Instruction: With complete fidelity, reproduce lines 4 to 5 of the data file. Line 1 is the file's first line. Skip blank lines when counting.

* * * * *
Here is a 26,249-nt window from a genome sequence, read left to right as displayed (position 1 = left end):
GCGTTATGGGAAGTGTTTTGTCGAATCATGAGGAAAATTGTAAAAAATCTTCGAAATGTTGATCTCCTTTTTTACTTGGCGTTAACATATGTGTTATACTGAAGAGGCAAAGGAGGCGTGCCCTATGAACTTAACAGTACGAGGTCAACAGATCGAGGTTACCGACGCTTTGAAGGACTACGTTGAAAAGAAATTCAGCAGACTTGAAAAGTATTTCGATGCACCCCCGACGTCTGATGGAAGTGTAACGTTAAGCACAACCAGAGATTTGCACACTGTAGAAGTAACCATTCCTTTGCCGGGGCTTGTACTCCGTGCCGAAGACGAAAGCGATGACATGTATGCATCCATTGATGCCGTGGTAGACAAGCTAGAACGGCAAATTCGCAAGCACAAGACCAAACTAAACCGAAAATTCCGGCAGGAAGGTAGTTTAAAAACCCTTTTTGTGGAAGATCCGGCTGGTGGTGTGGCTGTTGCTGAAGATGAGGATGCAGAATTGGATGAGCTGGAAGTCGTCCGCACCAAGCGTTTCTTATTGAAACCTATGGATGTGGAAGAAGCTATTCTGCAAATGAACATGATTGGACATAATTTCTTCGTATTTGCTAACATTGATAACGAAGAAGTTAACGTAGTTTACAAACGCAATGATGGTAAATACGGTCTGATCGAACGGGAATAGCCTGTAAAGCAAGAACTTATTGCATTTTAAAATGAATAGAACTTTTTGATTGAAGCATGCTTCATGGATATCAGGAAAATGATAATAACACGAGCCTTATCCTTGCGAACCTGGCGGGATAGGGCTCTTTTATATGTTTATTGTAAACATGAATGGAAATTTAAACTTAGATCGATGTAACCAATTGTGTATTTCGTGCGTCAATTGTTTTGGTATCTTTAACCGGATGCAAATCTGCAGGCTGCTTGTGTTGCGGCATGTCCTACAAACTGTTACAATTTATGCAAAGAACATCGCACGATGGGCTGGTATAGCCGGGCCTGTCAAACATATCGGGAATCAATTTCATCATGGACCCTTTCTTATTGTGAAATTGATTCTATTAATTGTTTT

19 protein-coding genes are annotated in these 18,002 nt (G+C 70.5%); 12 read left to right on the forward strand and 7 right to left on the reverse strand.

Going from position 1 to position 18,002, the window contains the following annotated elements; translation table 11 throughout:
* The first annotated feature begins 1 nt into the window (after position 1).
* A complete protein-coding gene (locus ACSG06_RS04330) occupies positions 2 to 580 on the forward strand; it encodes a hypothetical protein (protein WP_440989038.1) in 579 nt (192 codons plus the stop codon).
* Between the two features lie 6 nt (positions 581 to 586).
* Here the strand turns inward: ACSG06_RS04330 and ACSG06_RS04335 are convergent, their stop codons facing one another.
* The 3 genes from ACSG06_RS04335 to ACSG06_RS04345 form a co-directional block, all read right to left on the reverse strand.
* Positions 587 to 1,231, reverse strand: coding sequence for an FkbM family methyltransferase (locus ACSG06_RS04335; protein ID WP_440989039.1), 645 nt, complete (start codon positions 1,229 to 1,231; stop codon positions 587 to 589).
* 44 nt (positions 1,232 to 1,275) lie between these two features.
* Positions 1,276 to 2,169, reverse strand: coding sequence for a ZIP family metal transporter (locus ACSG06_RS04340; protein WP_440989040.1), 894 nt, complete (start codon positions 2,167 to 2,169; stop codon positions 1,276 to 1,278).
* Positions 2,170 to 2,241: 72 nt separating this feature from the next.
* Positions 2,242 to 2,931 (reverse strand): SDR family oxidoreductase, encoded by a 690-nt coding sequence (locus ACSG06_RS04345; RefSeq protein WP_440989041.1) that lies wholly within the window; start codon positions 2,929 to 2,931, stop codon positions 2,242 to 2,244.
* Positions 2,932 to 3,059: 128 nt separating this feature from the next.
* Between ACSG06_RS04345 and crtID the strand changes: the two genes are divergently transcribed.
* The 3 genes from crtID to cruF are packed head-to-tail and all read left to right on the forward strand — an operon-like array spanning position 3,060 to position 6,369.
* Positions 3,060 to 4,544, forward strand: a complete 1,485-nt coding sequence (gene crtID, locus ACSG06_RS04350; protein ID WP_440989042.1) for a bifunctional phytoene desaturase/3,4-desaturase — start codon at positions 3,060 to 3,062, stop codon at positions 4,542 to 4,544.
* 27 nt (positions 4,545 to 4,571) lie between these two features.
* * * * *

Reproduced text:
Going from position 1 to position 18,002, the window contains the following annotated elements; translation table 11 throughout:
* The first annotated feature begins 1 nt into the window (after position 1).